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  13. Death

    Death Well-Known Member

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    You have a very good point. I like Mercs a lot too though that game is about merc squad vs merc squad.

    I can certainly see how Infinity sacrifices realism just for unit variety.
     
  14. SpectralOwl

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    Full Auto L2: A talent as rare and valuable as an entire second soldier, consisting of "Tape Down the Trigger".
    Partial Cover: A sandwich board is as effective at stopping bullets as a concrete wall, and both are better than a soldier's futuristic body armour.
    Fireteams: Through the power of friendship, a lone drone can double its firing speed, never be surprised by anything and improve both its accuracy and spotting skill.
    The Navy and Army Cooperating in the Same Operation: Unrealistic, 0/10
     
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  15. Section9

    Section9 Well-Known Member

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    You laugh, but that is far more true than you would think.

    Shit, we don't even all speak the same language!
    Ask a Sailor to secure a building, he will turn off the coffee pot and all the lights, lock the door behind him on the way out.
    Ask a Soldier (that's Army, for those that don't speak military) to secure a building, he will post guards on the door.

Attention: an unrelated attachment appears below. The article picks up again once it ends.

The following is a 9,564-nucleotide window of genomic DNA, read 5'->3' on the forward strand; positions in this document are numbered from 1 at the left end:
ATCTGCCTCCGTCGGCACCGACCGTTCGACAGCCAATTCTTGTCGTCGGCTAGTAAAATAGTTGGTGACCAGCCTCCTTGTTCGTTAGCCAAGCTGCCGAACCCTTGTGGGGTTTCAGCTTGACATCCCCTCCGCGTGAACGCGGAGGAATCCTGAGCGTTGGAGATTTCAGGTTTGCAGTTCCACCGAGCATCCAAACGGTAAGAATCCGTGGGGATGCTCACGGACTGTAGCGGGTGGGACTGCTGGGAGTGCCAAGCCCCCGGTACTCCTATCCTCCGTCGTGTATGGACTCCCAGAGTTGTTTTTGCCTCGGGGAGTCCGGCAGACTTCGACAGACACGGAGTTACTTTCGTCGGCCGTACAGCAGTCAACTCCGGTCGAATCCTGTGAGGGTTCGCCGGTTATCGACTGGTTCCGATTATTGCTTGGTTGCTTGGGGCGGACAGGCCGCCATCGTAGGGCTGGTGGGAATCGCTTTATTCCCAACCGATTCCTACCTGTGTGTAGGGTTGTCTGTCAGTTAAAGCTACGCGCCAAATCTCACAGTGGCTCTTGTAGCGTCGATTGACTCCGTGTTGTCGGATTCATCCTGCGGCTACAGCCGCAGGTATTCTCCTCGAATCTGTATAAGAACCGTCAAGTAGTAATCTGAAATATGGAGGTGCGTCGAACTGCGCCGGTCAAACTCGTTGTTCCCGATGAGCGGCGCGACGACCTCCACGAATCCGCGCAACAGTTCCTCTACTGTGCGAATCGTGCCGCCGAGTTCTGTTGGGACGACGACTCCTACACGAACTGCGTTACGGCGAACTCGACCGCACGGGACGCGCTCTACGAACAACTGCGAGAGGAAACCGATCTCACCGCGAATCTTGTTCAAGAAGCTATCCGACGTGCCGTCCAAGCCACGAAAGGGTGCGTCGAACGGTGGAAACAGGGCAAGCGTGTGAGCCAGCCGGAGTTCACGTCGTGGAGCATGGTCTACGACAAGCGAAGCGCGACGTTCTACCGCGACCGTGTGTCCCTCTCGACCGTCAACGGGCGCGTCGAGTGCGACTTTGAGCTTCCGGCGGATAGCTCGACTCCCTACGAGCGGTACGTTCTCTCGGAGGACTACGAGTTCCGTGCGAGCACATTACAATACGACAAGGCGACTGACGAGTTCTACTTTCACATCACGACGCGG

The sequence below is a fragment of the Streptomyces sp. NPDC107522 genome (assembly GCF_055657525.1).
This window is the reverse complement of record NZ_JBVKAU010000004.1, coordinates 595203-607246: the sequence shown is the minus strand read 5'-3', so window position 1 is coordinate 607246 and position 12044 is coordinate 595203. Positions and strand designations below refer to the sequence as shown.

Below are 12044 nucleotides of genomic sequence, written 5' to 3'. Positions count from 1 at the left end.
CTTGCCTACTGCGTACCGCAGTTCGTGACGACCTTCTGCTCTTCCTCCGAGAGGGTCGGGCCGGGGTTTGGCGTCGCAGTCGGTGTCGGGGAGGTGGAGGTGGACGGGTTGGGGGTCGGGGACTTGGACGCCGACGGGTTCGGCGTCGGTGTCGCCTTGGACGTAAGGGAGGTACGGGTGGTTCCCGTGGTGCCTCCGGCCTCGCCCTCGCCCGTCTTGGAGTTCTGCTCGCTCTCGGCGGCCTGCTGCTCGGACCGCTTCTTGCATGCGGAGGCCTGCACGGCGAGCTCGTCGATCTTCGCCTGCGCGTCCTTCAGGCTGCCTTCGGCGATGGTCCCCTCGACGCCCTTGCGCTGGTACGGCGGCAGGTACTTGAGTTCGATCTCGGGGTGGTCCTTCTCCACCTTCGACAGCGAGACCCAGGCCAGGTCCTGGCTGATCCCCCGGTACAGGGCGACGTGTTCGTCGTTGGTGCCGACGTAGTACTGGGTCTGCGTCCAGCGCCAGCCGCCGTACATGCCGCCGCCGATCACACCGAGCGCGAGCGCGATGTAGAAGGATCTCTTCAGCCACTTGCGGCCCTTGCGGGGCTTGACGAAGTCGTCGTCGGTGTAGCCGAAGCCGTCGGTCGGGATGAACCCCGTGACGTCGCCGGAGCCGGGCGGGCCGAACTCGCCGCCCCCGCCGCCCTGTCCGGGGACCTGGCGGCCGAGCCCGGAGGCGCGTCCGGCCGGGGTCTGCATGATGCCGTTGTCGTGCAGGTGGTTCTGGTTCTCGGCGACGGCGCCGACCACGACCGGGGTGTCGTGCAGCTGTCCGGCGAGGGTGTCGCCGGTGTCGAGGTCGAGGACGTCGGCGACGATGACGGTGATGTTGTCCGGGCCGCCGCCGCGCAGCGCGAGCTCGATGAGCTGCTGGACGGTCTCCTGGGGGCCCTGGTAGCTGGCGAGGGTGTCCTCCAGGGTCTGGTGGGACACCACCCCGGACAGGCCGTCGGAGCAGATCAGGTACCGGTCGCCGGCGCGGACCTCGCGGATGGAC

Ask a Marine to secure a building, he will lead an assault on the building, clear it room by room, then fortify it with mines, razorwire, machineguns with interlocking fields of fire, and probably marksmen on the rooftop for good measure.
    Ask an Airman (that's USAF) to secure a building and he will take out a long-term lease with an option to buy.
     
  16. SpectralOwl

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    It was just a comment on how that, of all the stupid stuff in the game, is where we draw the line. My pet hate in the rules is how to measure range for speculative fire. It's done model-to-model, as long as a path can be traced between them, so it's easily possible in certain boards, especially "indoors" ones, to have a standard grenade in good range despite requiring upwards of 24 inches of actual path.

    It also doesn't help that I'm Australian. It is weirdly hard to find out information about our armed forces, though I suspect the Australian Navy and Army work closely together thanks to the "island" thing. For all I know the Neoterra Bolts could be an accurate depiction of our Army!
     
  17. Daemon of Razgriz

    Daemon of Razgriz Ninja sniper